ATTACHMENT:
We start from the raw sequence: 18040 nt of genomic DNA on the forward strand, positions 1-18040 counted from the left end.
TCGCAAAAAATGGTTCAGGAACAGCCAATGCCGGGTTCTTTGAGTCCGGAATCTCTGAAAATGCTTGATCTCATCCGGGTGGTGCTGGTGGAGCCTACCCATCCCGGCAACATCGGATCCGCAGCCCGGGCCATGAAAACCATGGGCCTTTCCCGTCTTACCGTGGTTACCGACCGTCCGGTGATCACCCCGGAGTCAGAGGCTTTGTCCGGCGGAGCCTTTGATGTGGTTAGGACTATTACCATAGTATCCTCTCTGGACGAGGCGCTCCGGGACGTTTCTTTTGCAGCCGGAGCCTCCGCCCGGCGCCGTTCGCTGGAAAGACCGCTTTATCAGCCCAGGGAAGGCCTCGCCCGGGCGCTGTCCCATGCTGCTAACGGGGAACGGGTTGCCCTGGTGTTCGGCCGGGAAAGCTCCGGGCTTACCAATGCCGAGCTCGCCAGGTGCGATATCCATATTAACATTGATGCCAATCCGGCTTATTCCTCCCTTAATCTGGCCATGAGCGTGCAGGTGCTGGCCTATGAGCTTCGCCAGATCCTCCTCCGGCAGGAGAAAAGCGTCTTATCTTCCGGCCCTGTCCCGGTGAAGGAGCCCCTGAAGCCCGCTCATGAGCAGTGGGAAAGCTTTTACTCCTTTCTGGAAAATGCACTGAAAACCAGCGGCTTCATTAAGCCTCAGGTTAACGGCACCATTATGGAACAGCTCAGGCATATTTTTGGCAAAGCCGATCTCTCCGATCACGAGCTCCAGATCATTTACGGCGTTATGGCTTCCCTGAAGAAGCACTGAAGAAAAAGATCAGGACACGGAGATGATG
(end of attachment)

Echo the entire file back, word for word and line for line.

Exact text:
We start from the raw sequence: 18040 nt of genomic DNA on the forward strand, positions 1-18040 counted from the left end.
TCGCAAAAAATGGTTCAGGAACAGCCAATGCCGGGTTCTTTGAGTCCGGAATCTCTGAAAATGCTTGATCTCATCCGGGTGGTGCTGGTGGAGCCTACCCATCCCGGCAACATCGGATCCGCAGCCCGGGCCATGAAAACCATGGGCCTTTCCCGTCTTACCGTGGTTACCGACCGTCCGGTGATCACCCCGGAGTCAGAGGCTTTGTCCGGCGGAGCCTTTGATGTGGTTAGGACTATTACCATAGTATCCTCTCTGGACGAGGCGCTCCGGGACGTTTCTTTTGCAGCCGGAGCCTCCGCCCGGCGCCGTTCGCTGGAAAGACCGCTTTATCAGCCCAGGGAAGGCCTCGCCCGGGCGCTGTCCCATGCTGCTAACGGGGAACGGGTTGCCCTGGTGTTCGGCCGGGAAAGCTCCGGGCTTACCAATGCCGAGCTCGCCAGGTGCGATATCCATATTAACATTGATGCCAATCCGGCTTATTCCTCCCTTAATCTGGCCATGAGCGTGCAGGTGCTGGCCTATGAGCTTCGCCAGATCCTCCTCCGGCAGGAGAAAAGCGTCTTATCTTCCGGCCCTGTCCCGGTGAAGGAGCCCCTGAAGCCCGCTCATGAGCAGTGGGAAAGCTTTTACTCCTTTCTGGAAAATGCACTGAAAACCAGCGGCTTCATTAAGCCTCAGGTTAACGGCACCATTATGGAACAGCTCAGGCATATTTTTGGCAAAGCCGATCTCTCCGATCACGAGCTCCAGATCATTTACGGCGTTATGGCTTCCCTGAAGAAGCACTGAAGAAAAAGATCAGGACACGGAGATGATG